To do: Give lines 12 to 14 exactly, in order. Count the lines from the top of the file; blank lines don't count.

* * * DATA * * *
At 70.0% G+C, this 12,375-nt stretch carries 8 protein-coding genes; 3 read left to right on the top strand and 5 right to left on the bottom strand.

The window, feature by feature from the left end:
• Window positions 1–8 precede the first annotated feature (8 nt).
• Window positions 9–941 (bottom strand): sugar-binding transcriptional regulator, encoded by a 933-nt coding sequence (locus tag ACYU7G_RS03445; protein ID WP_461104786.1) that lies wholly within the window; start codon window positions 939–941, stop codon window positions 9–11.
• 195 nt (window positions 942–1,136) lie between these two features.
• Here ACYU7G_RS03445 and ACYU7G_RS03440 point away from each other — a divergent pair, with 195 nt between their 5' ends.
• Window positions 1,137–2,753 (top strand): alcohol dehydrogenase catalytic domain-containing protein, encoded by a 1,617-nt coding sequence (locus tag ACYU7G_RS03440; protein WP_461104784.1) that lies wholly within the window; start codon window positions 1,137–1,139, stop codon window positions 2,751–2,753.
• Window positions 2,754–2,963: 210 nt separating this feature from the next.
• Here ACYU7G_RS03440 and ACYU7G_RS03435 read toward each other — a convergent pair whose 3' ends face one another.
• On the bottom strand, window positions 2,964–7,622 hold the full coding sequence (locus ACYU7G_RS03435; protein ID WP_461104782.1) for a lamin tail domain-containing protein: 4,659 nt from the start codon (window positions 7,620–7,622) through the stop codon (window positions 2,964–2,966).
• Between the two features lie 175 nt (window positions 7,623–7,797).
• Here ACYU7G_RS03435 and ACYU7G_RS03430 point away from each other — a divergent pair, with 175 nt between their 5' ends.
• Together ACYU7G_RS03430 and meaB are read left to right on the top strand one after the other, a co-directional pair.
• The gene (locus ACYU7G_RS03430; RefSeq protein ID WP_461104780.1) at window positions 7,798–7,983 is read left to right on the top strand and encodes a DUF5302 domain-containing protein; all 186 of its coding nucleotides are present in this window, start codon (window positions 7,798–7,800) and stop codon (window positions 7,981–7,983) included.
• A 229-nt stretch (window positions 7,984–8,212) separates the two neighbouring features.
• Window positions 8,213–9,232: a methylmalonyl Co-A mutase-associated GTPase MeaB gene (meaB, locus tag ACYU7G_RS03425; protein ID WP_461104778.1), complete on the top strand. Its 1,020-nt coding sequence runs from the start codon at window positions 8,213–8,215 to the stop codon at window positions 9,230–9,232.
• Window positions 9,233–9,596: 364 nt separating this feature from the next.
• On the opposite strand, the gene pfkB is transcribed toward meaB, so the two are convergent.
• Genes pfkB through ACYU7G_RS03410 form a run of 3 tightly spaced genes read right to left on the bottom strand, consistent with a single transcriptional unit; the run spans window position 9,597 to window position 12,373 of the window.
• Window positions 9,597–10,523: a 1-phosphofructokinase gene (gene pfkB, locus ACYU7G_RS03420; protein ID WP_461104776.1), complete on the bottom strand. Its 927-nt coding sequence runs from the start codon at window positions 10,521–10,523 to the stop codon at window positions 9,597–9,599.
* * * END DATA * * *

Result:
• Here ACYU7G_RS03435 and ACYU7G_RS03430 point away from each other — a divergent pair, with 175 nt between their 5' ends.
• Together ACYU7G_RS03430 and meaB are read left to right on the top strand one after the other, a co-directional pair.
• The gene (locus ACYU7G_RS03430; RefSeq protein ID WP_461104780.1) at window positions 7,798–7,983 is read left to right on the top strand and encodes a DUF5302 domain-containing protein; all 186 of its coding nucleotides are present in this window, start codon (window positions 7,798–7,800) and stop codon (window positions 7,981–7,983) included.